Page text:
Companies don’t get too much larger than General Electric (GE), so when its stock appears to be setting up for a move higher, you should take notice.
And right now, GE’s recent activity has us thinking it’ll be a potential market leader for the remainder of 2013.
The international conglomerate has made strides to improve its fundamental situation after the shake-up resulting from its financing activity during the financial crisis. GE shares are now meeting or beating analysts’ earnings expectations for the last year.
But while the fundamentals are positive, it’s the “trade drivers” that make General Electric a bullish standout at this juncture.
Click to Enlarge From a technical perspective, GE shares have been lagging the market during the past three months; the stock has appreciated by 1.8% vs. the S&P 500’s return of 9.3%. This disparity came as GE ran lower to test its 200-day moving average in early May following its earnings announcement despite beating on both the top and bottom lines.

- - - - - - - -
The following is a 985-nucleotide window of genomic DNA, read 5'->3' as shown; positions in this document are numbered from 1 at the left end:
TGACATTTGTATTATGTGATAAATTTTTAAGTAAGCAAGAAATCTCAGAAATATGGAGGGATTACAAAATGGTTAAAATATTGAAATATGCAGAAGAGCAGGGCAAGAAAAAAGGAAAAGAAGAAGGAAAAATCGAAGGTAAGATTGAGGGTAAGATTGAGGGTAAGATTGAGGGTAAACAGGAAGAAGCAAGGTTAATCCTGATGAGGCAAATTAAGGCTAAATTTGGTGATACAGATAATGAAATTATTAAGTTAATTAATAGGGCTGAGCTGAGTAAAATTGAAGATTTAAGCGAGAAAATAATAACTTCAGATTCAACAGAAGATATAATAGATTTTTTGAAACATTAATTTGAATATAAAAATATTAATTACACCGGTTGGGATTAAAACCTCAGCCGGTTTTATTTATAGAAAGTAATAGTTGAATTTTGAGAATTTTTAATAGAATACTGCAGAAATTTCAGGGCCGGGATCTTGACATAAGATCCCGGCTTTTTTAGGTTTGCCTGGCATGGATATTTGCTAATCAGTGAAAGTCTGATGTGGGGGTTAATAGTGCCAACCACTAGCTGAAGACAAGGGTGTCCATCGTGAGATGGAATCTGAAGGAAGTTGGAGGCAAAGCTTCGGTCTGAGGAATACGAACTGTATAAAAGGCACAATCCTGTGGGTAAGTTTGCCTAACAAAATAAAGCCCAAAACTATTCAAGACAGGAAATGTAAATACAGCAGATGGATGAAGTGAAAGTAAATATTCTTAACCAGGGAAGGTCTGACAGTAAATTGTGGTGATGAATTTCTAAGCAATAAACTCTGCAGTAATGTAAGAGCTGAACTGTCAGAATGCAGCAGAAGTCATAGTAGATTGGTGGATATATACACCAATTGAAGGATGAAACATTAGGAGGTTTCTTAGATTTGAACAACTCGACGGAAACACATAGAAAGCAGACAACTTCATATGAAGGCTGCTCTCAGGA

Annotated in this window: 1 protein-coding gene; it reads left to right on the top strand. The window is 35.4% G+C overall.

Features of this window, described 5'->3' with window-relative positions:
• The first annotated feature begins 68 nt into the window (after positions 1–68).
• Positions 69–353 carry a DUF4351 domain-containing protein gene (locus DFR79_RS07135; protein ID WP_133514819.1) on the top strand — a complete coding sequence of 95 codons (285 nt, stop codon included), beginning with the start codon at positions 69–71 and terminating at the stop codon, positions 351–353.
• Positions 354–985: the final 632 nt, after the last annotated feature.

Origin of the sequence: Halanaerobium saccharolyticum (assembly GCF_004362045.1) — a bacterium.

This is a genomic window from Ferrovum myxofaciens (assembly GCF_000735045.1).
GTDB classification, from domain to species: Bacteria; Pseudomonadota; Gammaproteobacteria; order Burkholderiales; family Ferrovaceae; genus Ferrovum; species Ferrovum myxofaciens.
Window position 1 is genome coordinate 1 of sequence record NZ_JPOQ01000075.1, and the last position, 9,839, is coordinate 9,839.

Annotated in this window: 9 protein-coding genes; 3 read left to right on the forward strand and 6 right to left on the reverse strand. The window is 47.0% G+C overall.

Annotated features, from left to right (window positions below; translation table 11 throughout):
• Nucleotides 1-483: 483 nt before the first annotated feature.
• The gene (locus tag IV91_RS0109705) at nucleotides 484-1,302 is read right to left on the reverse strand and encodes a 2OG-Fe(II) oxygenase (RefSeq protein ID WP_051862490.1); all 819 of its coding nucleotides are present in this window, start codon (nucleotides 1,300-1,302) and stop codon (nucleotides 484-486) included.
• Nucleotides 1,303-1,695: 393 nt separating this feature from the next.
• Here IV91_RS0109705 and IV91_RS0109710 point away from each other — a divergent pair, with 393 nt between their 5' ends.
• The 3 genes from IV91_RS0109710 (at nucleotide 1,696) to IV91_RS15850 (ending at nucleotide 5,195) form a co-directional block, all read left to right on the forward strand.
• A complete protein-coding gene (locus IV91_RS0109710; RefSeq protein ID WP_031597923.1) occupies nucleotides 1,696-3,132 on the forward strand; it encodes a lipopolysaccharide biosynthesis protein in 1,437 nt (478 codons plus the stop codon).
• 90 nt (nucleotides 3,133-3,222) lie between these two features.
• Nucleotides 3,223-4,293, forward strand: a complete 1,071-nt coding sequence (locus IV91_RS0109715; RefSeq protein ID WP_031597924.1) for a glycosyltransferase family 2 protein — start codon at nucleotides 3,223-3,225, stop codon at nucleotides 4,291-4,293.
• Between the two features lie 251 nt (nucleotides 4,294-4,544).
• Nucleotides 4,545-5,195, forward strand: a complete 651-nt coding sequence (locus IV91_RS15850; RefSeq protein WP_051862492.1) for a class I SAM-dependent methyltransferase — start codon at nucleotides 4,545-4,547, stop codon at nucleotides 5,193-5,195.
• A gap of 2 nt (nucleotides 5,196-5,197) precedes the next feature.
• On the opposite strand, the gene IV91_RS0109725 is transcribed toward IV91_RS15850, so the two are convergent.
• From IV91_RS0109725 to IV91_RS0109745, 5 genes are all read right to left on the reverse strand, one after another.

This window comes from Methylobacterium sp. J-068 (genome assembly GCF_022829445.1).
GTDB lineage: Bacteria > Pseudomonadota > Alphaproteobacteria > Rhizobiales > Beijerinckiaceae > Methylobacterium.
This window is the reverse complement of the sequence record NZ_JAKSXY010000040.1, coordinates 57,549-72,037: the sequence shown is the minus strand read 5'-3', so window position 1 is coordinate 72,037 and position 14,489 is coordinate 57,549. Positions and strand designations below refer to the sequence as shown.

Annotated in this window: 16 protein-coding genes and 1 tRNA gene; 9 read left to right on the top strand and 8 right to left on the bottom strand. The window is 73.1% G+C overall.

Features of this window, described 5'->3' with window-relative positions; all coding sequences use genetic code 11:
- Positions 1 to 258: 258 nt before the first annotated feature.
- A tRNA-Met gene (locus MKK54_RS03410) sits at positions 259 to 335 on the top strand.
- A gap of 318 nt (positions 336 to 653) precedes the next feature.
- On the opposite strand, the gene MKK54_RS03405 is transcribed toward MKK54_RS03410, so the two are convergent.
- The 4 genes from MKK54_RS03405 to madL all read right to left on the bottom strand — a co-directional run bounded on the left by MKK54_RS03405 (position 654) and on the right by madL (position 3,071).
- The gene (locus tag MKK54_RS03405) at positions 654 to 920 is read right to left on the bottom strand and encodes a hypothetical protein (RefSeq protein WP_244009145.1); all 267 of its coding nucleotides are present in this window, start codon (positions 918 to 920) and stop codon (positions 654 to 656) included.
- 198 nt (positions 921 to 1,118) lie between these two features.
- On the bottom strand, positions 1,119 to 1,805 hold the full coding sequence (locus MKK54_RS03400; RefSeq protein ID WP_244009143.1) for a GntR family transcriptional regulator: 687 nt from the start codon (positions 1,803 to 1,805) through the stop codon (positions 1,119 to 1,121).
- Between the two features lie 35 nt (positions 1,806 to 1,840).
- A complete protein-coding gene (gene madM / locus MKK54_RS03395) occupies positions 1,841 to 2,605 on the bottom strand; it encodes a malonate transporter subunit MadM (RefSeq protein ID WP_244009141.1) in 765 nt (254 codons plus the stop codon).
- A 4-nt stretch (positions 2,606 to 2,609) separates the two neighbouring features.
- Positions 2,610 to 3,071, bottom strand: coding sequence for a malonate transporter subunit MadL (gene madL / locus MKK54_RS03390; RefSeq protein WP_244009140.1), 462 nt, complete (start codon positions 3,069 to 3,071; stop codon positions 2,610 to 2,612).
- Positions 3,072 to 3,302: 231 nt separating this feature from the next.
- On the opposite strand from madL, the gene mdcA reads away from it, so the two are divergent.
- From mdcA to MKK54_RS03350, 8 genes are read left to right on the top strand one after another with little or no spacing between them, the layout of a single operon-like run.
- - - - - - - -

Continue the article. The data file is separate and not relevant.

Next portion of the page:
Less than a month later, General Electric is now charging back to its March highs and threatening to break through the $24 level.
The thing is … there is more pessimism toward the stock now than in March, suggesting that a continued break higher could start a bandwagon rally, as bearish investors will start capitulating to this bullish case.
An example of the pessimism toward GE can be seen in the short interest activity. Last week, short sellers were reported to have more than 92 million shares sold short as bets against the stock advanced higher. This makes General Electric the third most-shorted company in the S&P 100 — Intel (INTC) is the highest, but we’ll talk about that next week. The short interest situation is interesting to us because GE’s current short ratio rivals levels seen in August 2012, just before the stock launched a 15% rally, in part fueled by short covering.
Traders will want to watch a break of the $24 level as an indication that GE is ready to break through and help lead the market higher through the summer months. We expect General Electric will trade to the $27 level or higher before the end of summer.
As if it was needed, the cherry on top of this technical trade is GE’s 3.2% dividend yield, making it an attractive alternative for income investors.
As of this writing, Johnson Research Group did not hold a position in any of the aforementioned securities.